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Elgin area headlines from January 1909
By Jerry Turnquist | Daily Herald Columnist
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Published: 1/4/2009 12:01 AM

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"I don't believe Elgin Mayor Arwin Price is really giving up drinking?"

"It's about time the high school basketball coach is getting tough with players who smoke."

"That woman race car driver from Elgin is really putting the city on the map."

These are some of the comments people might have made after reading the newspapers of January 1909. Here's a look at those and other stories that made Elgin area headlines in January 1909.

• Known for his weakness for the bottle, Elgin Mayor Arwin Price, who had recently been elected to the state legislature, announced at a local political gathering that he was giving up drinking. It was due to the influence of wife and not any group who had been praying for him, Price explained.

"No longer will it be necessary for reporters to travel their beats heavily armed or real estate agents to duck when they behold the mayor's appearance," said a reporter in reference to two of Price's drunken escapades of the past year.

• Anyone caught smoking would be dropped from the basketball team, the Elgin High School basketball coach announced. Among those recently removed was the team captain, as well a guard who was labeled "a good man." The coach said he would have no trouble in finding five young men on the school body if those currently on the team could not follow his rules.

• With thousands of paid admissions at the nickel theaters, there was little doubt that Elginites were embracing this new form of entertainment. Scarcely a year old, the city's four entertainment venues were attracting those wishing to see short comedies or sights from around the world. Some even planned "progressive theater parties" going from location to location for the one hour shows.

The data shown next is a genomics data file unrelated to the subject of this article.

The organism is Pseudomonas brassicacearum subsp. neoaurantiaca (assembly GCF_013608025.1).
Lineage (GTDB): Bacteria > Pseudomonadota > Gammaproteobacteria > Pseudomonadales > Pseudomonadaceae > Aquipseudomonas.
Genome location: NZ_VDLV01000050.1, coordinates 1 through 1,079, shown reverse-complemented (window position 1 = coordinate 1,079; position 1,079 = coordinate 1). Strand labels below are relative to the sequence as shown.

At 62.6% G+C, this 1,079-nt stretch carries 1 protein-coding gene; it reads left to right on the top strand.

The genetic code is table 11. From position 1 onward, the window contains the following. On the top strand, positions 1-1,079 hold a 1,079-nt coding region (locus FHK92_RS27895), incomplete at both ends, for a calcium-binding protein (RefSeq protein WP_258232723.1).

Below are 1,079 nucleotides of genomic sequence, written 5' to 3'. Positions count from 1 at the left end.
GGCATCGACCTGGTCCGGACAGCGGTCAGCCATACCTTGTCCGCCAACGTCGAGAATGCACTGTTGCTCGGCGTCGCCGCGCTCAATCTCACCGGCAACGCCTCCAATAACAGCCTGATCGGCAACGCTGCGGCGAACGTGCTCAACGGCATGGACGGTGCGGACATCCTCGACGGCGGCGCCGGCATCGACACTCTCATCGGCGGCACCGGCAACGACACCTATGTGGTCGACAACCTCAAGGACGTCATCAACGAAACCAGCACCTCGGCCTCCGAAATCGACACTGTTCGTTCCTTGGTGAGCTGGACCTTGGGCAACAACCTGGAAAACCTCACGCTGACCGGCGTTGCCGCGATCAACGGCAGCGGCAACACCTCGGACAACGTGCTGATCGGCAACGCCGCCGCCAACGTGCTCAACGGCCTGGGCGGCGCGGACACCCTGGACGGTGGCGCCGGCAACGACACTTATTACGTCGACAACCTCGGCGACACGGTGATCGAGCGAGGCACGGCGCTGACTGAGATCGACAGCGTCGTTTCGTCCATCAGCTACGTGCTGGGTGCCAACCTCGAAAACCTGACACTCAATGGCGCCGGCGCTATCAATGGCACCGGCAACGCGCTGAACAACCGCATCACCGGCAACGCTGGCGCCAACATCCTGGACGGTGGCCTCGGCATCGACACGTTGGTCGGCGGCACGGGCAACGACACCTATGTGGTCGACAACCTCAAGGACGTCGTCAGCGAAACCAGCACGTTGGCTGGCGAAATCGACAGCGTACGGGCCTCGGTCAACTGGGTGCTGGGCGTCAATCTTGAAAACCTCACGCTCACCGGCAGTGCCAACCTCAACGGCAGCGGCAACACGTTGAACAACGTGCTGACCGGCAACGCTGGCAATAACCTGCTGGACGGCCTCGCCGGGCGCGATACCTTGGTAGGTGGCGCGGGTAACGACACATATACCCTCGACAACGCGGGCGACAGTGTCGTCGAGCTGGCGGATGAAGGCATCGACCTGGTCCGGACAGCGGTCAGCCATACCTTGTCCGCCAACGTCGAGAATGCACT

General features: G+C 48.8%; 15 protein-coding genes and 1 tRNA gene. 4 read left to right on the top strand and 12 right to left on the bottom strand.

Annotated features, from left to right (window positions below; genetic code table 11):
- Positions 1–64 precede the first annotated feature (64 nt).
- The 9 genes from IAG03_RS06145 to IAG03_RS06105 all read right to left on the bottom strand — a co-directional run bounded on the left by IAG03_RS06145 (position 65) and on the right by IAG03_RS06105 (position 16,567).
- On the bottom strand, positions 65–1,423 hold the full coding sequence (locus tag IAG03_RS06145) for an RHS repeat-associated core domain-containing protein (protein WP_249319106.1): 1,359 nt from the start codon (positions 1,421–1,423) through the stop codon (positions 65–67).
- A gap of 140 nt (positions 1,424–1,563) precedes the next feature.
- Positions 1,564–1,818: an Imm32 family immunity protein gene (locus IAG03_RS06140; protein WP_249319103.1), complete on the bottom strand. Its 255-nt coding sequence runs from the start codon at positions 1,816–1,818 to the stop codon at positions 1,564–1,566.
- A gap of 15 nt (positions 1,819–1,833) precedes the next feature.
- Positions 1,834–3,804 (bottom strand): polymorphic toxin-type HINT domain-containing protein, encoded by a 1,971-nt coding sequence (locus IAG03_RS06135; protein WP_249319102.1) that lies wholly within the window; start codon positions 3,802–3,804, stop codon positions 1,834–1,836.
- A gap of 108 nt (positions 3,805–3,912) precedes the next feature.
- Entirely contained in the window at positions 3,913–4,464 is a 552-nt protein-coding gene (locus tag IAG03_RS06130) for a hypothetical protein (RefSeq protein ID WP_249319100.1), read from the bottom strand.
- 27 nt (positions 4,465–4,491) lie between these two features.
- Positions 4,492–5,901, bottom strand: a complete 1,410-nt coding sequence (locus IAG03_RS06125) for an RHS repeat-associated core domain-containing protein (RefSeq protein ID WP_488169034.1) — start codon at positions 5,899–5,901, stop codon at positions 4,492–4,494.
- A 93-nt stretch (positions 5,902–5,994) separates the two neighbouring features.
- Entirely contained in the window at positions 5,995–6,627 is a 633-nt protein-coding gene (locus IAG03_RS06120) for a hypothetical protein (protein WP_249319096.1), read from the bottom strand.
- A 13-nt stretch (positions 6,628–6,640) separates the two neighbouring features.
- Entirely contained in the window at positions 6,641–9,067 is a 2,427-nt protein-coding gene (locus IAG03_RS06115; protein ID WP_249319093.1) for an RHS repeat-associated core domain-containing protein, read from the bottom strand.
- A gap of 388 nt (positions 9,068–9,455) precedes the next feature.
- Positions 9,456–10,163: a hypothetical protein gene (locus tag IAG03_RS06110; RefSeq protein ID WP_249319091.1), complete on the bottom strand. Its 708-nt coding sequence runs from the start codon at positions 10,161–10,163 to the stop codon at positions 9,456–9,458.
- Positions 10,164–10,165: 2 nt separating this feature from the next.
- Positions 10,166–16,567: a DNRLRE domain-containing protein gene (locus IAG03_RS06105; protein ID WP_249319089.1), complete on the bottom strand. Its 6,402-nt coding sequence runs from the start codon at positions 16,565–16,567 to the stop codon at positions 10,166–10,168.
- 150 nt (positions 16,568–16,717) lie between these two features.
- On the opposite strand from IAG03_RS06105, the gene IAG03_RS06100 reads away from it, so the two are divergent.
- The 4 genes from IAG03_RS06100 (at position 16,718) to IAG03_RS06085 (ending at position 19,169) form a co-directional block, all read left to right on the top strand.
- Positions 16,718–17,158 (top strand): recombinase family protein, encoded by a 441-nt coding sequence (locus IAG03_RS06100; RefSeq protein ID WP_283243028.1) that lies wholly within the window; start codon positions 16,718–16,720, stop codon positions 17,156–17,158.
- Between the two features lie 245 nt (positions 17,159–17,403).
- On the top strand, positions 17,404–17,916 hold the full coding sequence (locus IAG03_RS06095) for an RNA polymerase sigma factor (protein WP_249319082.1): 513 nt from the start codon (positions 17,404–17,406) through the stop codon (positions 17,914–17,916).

• Should women be allowed to vote? When that question was posed to a number of area men in this era in which women were only allowed to cast ballots for college trustees, most showed very little support for a change.

"Most decidedly not," said a local lumber dealer. "I believe women should be kept out of politics and remain in the home."

"This is a free country and if women want suffrage let them use their influence to get it," said the city clerk.

"Whatever the women do is all right with me," added a city councilman.

• After gaining fame as the first woman to drive from Chicago to New York and back again in a car, Elginite Alice Byrd Potter was set to return to the spotlight in another national setting - Mardi Gras. Organizers of the popular annual event said they planned to make automobile racing a prominent part of the festivities and feature a race between Potter and a rival woman driver from New York. Potter was set to face her opponent in a race in Chicago two years earlier, but the contest was called off when her competitor's car developed mechanical difficulties. Potter drove the course anyway as the only vehicle on the track.

• Would South Elgin get its own high school? That's what residents were wondering after village officials discussed the merits of a high school at one of their meetings.

"Many people in the village have long felt the need," newspapers reported.

South Elgin, which had two elementary schools at the time, was expected to vote on the question of a senior high school at the next election. It would take nearly a century, however, until the dream became a reality with the opening of South Elgin High School in 2005.

• Finally, at least $1,000 was needed to properly complete Elgin's Wing Park Golf course, a subcommittee told the full city council. This is money well spent, they added, saying thousands of dollars more was expended for Chicago's recently completed Garfield Park course, yet the Elgin course will still be "better." A June 1 opening was planned for the 2,300 yard west links which would come with a "bogey" of 41 - a score earned by a player shooting one stroke over par on each hole.